The acute release of neutrophils from the bone marrow is a critical step in their trafficking to sites of inflammation. This process is stimulated by systemically acting inflammatory mediators, such as the CXC chemokines. In this study we have used a novel in situ perfusion system of the rat femoral bone marrow to directly investigate the role of specific adhesion molecules in chemokine-stimulated neutrophil mobilization. We show here that neutrophils mobilized in response to rat macrophage inflammatory protein-2 (MIP-2) shed l-selectin and expressed significantly higher levels of CD11b and CD49d. However, inhibition of l-selectin sheddase activity with KD-IX-73-4 had no effect on the number of neutrophils mobilized in response to rat MIP-2. Blockade of CD18, using a neutralizing monoclonal antibody (mAb), did not inhibit neutrophil mobilization but unexpectedly increased the rate and number of neutrophils released from the bone marrow in response to chemokine, suggesting that CD18 could play a role in neutrophil retention within the bone marrow. Blockade of CD49d using either a selective mAb or a specific antagonist resulted in a dramatic inhibition (> 75%) of the chemokine-stimulated neutrophil mobilization from the bone marrow. These data reveal contrasting roles for CD18 and CD49d in the retention and release of neutrophils from the bone marrow.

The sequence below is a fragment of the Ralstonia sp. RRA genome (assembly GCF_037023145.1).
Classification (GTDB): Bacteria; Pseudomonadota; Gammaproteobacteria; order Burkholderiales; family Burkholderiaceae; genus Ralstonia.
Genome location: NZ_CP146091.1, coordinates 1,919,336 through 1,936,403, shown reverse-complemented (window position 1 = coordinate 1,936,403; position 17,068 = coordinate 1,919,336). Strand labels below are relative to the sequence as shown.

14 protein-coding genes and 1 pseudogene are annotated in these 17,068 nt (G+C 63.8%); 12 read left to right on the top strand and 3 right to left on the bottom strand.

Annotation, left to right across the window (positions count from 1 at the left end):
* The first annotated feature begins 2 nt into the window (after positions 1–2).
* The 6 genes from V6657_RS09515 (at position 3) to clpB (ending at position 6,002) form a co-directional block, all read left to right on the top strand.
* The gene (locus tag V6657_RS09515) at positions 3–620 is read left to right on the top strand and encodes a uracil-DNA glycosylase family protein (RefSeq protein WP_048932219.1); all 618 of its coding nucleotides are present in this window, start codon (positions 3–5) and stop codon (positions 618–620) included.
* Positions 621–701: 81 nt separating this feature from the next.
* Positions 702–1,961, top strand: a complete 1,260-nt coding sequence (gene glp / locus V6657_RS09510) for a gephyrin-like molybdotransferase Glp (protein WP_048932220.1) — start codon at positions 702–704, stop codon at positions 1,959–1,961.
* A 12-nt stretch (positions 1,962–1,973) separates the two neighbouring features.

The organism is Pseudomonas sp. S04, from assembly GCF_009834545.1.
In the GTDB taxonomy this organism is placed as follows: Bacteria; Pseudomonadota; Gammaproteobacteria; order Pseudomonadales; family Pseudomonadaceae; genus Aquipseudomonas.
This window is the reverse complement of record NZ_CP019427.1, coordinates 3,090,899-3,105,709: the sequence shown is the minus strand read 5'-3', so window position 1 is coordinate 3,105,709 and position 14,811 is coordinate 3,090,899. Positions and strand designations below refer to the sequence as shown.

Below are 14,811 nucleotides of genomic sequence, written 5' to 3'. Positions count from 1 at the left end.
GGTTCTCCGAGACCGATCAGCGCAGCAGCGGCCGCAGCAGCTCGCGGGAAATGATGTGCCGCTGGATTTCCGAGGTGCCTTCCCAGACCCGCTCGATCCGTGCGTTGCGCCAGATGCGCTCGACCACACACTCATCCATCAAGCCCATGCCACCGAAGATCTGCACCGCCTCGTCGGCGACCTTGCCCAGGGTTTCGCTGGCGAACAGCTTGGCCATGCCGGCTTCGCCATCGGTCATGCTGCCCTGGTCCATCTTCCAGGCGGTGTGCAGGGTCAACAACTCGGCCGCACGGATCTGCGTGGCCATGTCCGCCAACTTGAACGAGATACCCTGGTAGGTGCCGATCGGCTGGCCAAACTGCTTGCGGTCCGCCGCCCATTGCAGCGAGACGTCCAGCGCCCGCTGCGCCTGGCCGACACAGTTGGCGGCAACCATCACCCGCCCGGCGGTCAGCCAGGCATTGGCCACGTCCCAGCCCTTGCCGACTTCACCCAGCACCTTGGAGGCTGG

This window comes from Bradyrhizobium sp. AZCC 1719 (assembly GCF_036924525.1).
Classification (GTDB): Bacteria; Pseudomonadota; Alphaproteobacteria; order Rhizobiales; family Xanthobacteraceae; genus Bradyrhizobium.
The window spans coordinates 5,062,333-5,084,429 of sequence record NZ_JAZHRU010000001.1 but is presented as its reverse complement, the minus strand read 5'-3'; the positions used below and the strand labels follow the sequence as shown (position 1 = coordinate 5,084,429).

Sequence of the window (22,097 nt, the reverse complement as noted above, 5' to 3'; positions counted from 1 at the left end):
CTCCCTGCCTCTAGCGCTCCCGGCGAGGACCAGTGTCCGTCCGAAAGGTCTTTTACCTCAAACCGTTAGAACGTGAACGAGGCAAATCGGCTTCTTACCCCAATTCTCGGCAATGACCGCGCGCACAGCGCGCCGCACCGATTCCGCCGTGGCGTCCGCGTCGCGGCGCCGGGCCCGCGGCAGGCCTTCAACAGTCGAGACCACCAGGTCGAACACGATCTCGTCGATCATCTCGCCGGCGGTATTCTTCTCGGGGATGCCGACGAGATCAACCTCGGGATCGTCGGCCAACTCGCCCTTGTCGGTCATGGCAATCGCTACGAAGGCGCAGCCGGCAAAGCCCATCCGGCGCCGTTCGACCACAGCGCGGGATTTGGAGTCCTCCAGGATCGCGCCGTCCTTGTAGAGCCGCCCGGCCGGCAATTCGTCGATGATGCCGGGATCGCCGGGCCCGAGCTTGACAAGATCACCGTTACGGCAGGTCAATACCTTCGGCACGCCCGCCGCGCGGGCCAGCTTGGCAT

There is a large storage pool of mature neutrophils within the bone marrow, termed the bone marrow reserve, which may be rapidly mobilized during inflammatory reactions, such as sepsis, ischemia reperfusion, and adult respiratory distress syndrome (ARDS). Release of neutrophils from the bone marrow results in a dramatic rise in circulating neutrophil numbers that thereby increases the number of neutrophils available for recruitment to sites of inflammation. The acute release of neutrophils from the bone marrow is therefore a critical step in their trafficking to sites of inflammation. Numerous inflammatory mediators, such as complement 5a (C5a), leukotriene B4 (LTB4), tumor necrosis factor α (TNF-α), and interleukin 8 (IL-8) have been shown to induce a blood neutrophilia by stimulating the release of neutrophils from the bone marrow reserve.1,2 In anatomical terms, neutrophils reside within the hematopoietic compartment of the bone marrow. Mobilization stimulated by blood-borne chemotactic factors therefore requires the migration of neutrophils out of the stroma and across the bone marrow sinusoidal endothelium in an abluminal-to-luminal direction to enter the circulation.3,4 The molecular mechanisms involved in this release process are poorly understood, although we have recently shown that CXCR4/CXCL12 interactions play an important role in neutrophil retention within the bone marrow.5 As adhesion molecules play a fundamental role in neutrophil trafficking from the blood into tissues, we reasoned that such adhesive interactions would also be critical for neutrophil release from the bone marrow. The aim of this study was, therefore, to identify which adhesion molecules play a role in this process.